This is configurable by a flashable setting. In part because the ERM motor has limited expressiveness for frequency.
Virtual World Map (Vibration Map)
Our haptic glove will act as a gateway to a hidden, virtual world that can only be experienced by the vibration it exerts on the user’s fingertips. As you move your hand around in space you’ll get the impression of a physical object (e.g. a sphere hanging in space) via the vibrations.
We consider only a 2D grid for this project - doing so allows for the virtual world to be treated as an image-processing task. This simple adjustment allows for the application of graphics utilities to our 2D map.
VibReality uses a 128x128 grid of offset bytes (configurable) due to the limited memory space of the PSoC Stick. In this case: a stack of 2048 bytes and a heap of 128 bytes; ensures that we can store segments in memory to operate on dynamically.
By considering additional “channels” to this “vibration image” we can configure dc offset, simulated frequency, and simulated amplitude, as well as waveform type.
Our virtual world is comprised of various graphics objects:
- Swipes: Applying a simple for loop over one axis allows for a gradient swipe
- Stripe: Specifying minimum / maximum values as well as spacing allows for simple stripe patterns.
- Perlin: These are hardcoded environments that are generated, further work would pull the Perlin algorithm on
- Square: Given a top-left coordinate and width and height we can render a square.
- Circles: By looping over the bounding box of the circle, we can set any point with a valid radius (, )
In addition to rendering graphic objects, we can also compose these objects together:
This allows for rich 2D virtual environments to be expressed.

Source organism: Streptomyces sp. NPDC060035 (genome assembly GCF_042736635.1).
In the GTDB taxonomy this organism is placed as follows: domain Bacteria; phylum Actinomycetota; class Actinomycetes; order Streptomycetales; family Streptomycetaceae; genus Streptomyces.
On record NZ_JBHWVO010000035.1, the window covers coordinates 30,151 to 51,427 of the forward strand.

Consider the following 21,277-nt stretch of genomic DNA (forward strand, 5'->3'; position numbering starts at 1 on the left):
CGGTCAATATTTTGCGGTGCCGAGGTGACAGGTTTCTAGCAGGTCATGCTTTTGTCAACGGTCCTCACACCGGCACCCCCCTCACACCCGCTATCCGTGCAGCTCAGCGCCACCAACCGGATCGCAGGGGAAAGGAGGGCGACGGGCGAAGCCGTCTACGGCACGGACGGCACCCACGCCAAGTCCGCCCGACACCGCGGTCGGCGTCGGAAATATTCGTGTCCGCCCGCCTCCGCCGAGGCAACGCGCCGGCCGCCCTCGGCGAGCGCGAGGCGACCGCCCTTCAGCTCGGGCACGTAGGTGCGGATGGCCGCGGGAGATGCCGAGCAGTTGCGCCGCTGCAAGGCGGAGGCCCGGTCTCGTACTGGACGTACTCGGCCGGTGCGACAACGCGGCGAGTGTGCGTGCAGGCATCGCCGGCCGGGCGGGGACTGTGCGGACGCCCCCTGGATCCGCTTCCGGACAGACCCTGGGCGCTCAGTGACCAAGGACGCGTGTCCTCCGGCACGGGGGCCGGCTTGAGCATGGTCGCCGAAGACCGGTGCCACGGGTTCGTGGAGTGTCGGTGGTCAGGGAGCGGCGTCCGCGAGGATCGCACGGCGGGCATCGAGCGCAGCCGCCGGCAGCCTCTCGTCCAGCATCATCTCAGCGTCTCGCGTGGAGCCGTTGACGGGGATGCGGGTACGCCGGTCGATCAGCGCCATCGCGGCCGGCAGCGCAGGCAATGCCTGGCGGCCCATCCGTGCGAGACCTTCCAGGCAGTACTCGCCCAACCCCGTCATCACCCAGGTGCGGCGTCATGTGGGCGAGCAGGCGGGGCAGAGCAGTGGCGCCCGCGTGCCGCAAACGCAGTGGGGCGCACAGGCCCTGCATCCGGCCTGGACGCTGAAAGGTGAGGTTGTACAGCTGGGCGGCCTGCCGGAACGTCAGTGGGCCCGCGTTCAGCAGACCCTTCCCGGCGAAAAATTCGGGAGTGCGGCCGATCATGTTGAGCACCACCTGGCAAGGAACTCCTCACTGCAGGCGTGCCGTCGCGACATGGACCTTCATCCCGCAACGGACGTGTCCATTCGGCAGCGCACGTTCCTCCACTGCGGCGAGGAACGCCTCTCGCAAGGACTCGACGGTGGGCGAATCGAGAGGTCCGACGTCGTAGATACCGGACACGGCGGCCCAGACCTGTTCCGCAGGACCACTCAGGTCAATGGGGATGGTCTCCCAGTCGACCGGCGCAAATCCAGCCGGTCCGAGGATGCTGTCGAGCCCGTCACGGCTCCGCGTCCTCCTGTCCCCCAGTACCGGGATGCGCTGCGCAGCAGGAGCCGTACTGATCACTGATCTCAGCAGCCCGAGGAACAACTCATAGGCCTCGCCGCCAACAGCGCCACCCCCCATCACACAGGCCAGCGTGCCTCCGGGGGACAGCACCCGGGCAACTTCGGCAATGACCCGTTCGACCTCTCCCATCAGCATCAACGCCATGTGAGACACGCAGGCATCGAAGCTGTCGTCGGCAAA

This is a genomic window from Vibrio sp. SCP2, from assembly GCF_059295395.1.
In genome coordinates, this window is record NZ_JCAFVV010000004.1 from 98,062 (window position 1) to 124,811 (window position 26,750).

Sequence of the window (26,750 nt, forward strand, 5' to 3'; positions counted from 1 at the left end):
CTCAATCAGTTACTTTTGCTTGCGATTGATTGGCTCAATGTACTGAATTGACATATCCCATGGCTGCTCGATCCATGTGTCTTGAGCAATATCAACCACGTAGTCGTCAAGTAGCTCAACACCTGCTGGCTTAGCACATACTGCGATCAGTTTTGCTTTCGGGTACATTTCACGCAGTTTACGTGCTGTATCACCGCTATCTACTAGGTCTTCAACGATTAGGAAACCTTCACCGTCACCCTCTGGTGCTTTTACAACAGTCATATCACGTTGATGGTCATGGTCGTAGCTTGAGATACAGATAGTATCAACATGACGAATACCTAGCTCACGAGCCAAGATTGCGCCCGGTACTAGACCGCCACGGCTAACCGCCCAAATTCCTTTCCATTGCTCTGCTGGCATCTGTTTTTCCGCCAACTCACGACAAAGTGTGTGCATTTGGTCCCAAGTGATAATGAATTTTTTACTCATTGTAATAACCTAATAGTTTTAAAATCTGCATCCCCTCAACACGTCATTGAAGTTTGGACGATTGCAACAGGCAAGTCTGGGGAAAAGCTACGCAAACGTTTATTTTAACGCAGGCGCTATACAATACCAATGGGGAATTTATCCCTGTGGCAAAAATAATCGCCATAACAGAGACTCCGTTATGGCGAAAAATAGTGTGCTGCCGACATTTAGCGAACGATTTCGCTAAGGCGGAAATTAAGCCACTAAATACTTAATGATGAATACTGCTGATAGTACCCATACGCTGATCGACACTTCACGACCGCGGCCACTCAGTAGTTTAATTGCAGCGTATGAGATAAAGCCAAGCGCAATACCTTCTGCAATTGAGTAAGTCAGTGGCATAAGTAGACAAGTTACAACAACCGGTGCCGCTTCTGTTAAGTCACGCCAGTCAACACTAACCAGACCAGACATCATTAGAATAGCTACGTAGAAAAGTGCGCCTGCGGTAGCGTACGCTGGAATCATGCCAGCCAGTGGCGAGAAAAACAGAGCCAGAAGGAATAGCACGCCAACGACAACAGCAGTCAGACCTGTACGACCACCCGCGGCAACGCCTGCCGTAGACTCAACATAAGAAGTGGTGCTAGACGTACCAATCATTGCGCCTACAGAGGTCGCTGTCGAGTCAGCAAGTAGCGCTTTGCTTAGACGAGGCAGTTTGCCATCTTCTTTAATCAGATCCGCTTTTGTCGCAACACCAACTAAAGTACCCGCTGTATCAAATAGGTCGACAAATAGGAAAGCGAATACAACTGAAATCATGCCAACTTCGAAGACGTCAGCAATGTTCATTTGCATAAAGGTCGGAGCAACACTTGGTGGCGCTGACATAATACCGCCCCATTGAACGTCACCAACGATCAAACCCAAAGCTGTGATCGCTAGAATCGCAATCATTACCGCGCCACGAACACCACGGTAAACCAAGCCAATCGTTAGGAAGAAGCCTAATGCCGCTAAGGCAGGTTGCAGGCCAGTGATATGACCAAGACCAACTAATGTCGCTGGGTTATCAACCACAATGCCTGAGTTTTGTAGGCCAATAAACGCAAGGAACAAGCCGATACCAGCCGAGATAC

Designing haptics is similar to writing music:
- Rhythm: Small fast beats feel urgent. Long pauses create tension.
- Volume/Intensity: Long beats compared to short bursts. Consistent beats are calmer.
- Sharpness / Timbre: Buzz (sawtooth) vs Beats (sin waves)
- Descending patterns => Failure
- Ascending patterns => Success
- Flat / Repeating patterns denote progress
I started to explore how we could encode various patterns by importing a
.wav - a convention that is common to some of the literature studying haptics.
Serialisation & Bluetooth
Bluetooth (via HC-06) & USB were both used in this design as serial, user inputs to the system, as well as debug outputs.
To allow for flexibility there is a built-in Parser that performs both deserialisation and command selection.
- V - Prompt of help
<pkt>- Set Landmarks given
<mode>- Set Mode to
- PutC:x,y,r - Put Circle at point with radius .
- PutS:x,y,w,h - Put Square with a top left point at with width and height .
- Clear - Clear virtual world.
This project only covers a small part of the opportunity with haptic rendering. Applying the concept of a Virtual World is an abstraction that can allow otherwise simple haptic sensations to create rich textures and vivid sensory images.